There is a new trend growing in sailing sponsorship. With the stream of government backed regional promotion money drying up – especially in Europe, new angles need to be found to convince companies to invest in the sport.
Luckily, there is a group of companies that need to talk to a new audience, but they are not selling products or services.
There is a shortage of skills, and it is going to get worse. Science and engineering companies need to attract well qualified employees to stay competitive and some of them are using sailing as a way to promote themselves.
At the top end of the sport, companies like Safran, who sponsor an IMOCA 60 for the upcoming Vendee Globe are looking forwards.
Safran recently launched a ‘serious game’ to increase its recognition among students. The game is designed to introduce the company and its businesses to future graduates in targeted fields. Safran needs to add around 6,000 new employees this year, including nearly 1,000 in France. Safran will maintain the same hiring pace in 2013.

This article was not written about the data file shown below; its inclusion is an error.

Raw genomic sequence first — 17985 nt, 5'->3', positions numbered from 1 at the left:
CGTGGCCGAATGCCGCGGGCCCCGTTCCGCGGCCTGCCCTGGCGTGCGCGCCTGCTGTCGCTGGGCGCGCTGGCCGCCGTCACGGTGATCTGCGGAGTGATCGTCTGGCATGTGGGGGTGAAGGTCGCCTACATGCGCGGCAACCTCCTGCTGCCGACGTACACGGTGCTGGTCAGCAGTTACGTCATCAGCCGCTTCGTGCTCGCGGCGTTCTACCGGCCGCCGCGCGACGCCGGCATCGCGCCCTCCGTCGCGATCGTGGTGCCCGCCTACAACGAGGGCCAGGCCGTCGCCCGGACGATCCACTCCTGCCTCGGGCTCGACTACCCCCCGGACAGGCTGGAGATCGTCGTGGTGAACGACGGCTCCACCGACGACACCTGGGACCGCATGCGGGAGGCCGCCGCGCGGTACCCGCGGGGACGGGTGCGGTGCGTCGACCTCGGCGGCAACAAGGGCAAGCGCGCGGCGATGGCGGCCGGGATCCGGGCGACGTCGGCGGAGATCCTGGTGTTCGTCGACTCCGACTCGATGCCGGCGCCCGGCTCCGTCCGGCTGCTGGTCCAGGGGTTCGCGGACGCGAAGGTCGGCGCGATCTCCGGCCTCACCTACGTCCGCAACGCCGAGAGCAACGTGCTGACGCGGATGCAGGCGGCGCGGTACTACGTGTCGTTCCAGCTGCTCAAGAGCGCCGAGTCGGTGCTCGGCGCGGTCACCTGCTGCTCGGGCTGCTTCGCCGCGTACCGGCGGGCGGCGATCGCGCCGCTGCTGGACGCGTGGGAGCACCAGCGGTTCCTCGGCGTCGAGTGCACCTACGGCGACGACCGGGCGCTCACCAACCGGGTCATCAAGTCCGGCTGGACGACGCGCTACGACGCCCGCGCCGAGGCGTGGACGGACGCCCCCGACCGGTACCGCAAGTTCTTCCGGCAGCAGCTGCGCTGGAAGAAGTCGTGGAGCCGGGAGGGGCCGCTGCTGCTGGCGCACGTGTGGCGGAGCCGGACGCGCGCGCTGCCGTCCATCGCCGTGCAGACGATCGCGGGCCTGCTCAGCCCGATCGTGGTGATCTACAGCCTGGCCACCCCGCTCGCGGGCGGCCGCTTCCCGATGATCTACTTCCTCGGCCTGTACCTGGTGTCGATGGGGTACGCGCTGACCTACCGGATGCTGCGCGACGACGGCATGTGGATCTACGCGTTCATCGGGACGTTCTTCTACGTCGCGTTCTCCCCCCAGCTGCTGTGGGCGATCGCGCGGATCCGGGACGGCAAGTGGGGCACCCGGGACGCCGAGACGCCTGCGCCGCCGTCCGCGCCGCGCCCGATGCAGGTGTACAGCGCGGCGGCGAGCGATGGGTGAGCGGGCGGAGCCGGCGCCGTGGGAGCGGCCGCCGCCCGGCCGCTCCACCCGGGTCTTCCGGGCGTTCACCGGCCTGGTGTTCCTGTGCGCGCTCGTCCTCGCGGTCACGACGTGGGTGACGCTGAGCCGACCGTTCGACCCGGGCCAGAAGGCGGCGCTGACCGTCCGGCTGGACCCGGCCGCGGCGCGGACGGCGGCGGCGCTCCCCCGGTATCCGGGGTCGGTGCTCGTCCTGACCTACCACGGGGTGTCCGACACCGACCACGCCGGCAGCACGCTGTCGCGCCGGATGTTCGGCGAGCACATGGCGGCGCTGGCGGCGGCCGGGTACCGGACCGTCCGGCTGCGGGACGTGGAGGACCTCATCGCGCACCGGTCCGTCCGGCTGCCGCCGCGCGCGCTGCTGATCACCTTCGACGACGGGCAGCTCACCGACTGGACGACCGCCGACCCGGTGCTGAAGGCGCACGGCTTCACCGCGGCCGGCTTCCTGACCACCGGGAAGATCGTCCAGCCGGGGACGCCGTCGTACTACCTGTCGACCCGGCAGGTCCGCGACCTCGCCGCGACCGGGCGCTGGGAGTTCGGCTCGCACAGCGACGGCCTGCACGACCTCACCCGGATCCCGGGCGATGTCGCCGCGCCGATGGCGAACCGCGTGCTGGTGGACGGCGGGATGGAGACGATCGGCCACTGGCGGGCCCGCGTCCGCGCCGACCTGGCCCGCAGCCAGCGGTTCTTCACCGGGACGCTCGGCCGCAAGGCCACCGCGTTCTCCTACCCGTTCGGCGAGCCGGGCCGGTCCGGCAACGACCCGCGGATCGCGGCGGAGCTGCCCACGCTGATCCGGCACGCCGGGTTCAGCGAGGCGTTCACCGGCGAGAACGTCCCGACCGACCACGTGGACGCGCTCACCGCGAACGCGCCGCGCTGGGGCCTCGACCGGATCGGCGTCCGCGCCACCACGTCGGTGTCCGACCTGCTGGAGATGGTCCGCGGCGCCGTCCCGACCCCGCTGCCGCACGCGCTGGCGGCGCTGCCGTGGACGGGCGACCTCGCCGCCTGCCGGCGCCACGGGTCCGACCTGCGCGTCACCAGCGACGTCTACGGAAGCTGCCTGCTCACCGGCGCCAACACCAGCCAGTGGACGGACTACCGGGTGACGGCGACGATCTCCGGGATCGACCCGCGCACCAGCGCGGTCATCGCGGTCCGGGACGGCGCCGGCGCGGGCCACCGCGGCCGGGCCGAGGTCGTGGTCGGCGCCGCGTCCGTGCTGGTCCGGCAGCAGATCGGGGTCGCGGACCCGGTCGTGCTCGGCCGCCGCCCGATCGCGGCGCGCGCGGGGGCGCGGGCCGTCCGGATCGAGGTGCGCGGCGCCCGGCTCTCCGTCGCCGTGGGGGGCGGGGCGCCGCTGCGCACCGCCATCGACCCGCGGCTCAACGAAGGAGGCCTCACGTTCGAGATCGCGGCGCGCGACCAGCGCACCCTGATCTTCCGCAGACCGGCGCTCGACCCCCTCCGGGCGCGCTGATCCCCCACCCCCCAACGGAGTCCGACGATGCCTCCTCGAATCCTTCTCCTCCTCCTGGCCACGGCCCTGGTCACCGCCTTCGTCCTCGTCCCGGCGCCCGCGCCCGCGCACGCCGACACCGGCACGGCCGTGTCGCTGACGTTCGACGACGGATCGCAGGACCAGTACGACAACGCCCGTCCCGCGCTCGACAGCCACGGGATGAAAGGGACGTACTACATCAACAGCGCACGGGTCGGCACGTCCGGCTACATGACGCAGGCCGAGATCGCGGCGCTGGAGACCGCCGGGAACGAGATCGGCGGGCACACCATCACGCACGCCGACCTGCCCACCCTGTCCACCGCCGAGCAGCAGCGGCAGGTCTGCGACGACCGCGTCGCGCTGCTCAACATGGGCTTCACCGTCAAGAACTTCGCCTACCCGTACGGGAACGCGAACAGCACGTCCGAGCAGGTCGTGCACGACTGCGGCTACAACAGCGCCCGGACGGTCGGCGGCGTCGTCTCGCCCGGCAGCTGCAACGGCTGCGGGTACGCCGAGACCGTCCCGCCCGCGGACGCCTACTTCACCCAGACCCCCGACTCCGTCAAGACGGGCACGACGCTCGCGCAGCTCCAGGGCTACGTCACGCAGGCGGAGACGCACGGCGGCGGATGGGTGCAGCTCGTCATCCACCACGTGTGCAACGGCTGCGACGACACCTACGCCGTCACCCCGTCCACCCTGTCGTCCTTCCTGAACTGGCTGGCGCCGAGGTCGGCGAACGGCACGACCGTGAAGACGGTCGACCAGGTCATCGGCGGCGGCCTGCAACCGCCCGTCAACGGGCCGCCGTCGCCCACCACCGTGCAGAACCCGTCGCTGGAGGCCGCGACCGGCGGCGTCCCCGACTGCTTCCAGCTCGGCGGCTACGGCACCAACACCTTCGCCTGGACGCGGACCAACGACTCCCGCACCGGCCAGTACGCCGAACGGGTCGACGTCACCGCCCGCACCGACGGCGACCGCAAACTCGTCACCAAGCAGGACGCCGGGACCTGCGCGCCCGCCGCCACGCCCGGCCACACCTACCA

Over 100 engineers from Group companies have taken active roles in the design, construction and ongoing development of the IMOCA 60 yacht.
The news is potentially even better for female sailors looking for sponsorship.
Semta, the UK sector skills council for science, engineering and advanced manufacturing, has called on companies to encourage more women into advanced manufacturing and engineering, helping to close the skills gap that exists in the sector.
Lynn Tomkins, Semta’s UK operations director, said:
“The sector, which contributes £250 billion turnover to the UK economy, needs to recruit and train 82,000 scientists, engineers and technologists by 2016 and upskill 363,000 of the current technical workforce, whose qualifications are below world class standards.
Women are a great untapped resource at a time when we need a wealth of new talent and higher level skills to improve competitiveness. They comprise half of the working population, yet only 21% of the workforce in UK advanced manufacturing and engineering are women and only 6% of engineers are women.
So what better way to engage with women in science, technology, engineering and maths (STEM) than through a high-tech, engineering based sailing program?
We currently know of at least 3 sailing projects that would fit an engineering or high-tech brand looking to attract and retain the best talent. Contact us for more information.